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What to know about the Falcons - Eagles matchup in Week 2

It’s not going to be easy for Atlanta at all, but there’s a faint glimmer of hope in the Eagles’ shaky defense.

NFL: Atlanta Falcons at Philadelphia Eagles James Lang-USA TODAY Sports

When I wrote my Falcons - Vikings version of this article a week ago, it ended up being probably the most accurate piece I mustered about what was to come. It was before my optimism took over, and I noted that the Vikings were maybe the toughest matchup Atlanta would face, that their ground game was going to be tough to stop, and that some skepticism of the offensive line in the face of that ferocious Minnesota pass rush was probably warranted. Unfortunately, all of that came true and then some.

In the spirit of that—and because I can’t in good conscience pick the Falcons to win this week, regardless—this will be a pretty stark look at how the Falcons and Eagles stack up. I’ve had this one down as a loss for a long time now, and despite the Falcons heading home and despite Philadelphia’s shaky start against Washington, it’s sort of difficult to imagine the Falcons easily or even narrowly triumphing here. I’ll be hoping for a hell of a bounceback performance against a team they’ve struggled mightily against in recent years.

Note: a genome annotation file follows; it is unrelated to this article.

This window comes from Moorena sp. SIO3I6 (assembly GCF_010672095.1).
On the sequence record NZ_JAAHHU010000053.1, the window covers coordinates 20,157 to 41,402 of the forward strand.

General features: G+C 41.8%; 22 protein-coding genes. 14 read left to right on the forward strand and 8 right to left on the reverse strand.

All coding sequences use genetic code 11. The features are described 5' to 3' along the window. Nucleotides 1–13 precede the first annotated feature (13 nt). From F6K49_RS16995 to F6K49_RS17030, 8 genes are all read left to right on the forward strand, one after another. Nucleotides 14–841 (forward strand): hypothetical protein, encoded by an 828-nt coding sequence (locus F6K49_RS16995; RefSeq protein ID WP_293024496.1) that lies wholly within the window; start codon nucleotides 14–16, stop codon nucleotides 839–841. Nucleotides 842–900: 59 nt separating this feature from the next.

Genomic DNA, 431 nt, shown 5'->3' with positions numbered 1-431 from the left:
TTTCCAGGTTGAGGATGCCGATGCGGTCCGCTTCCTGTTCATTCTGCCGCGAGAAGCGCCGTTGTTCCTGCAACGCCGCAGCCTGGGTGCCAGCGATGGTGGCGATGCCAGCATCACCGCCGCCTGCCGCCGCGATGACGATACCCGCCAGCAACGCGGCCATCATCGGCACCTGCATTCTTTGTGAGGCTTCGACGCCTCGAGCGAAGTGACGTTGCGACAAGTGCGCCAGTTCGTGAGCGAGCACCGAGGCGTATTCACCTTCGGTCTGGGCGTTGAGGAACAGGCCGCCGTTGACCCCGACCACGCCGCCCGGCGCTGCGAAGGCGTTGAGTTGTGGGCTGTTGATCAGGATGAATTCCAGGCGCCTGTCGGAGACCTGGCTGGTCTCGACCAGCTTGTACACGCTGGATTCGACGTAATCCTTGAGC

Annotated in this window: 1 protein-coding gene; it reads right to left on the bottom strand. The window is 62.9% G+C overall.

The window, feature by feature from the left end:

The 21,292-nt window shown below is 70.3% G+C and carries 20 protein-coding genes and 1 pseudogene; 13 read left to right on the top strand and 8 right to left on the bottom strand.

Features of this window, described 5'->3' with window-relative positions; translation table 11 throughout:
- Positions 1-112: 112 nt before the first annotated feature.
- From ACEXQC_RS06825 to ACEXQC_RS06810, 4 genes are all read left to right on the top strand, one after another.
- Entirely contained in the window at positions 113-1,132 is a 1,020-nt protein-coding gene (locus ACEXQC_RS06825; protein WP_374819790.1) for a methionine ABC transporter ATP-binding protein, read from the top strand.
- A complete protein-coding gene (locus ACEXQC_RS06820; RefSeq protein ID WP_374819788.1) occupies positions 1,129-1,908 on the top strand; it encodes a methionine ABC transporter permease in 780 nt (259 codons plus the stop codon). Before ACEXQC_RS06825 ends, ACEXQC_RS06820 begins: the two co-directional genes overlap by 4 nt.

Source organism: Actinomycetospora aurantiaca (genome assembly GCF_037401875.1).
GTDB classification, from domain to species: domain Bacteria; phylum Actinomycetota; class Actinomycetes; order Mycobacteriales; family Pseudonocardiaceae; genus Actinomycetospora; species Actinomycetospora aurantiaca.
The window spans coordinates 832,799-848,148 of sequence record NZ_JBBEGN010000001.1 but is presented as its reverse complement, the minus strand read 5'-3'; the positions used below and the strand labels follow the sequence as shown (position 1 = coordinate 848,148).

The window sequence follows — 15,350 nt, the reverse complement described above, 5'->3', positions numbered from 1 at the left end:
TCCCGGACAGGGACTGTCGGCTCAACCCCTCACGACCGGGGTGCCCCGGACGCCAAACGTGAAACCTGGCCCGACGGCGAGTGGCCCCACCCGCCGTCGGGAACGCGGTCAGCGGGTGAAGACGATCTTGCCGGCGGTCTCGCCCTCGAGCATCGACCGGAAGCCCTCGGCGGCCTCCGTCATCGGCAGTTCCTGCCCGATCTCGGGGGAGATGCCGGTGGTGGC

The biggest argument against throwing in the towel before the game even begins is that the Eagles, as has been the case many times in recent years, look a hell of a lot stronger on paper than they have over their past 17 games or so. Philadelphia was a shaky team a year ago, largely thanks to injuries and some major weak spots on the roster, and they let Case Keenum and Washington give them a real scare in the first week of the season. If that defense is really as shaky as it seemed against their division rival, Atlanta certainly has a shot.

Here’s a closer look at the Eagles, their 2018 performance, and what key additions they’ve made.

2018 Ranks & Records

One week would not tell us much of a tale, so let’s take a fuller look at the 2018 ranks side-by-side, as we did with the Vikings. Through one game, after all, the Falcons defense looks surprisingly good, especially against the pass, and the Eagles defense looks kinda crummy. That’s not likely to be a realistic picture, and even if it was, it’s an incomplete one.

Falcons - Colts 2019 Side-by-Side

Team Record Points For Yardage For Passing Yards Rushing Yards Point Against Yardage Against Passing Yards Against Rushing Yardage Against Turnovers Created Turnovers Allowed
Team Record Points For Yardage For Passing Yards Rushing Yards Point Against Yardage Against Passing Yards Against Rushing Yardage Against Turnovers Created Turnovers Allowed
Falcons 1-1 23 16 9 28 21 3 1 14 10 30
Colts 1-1 14 22 32 2 20 13 9 19 16 11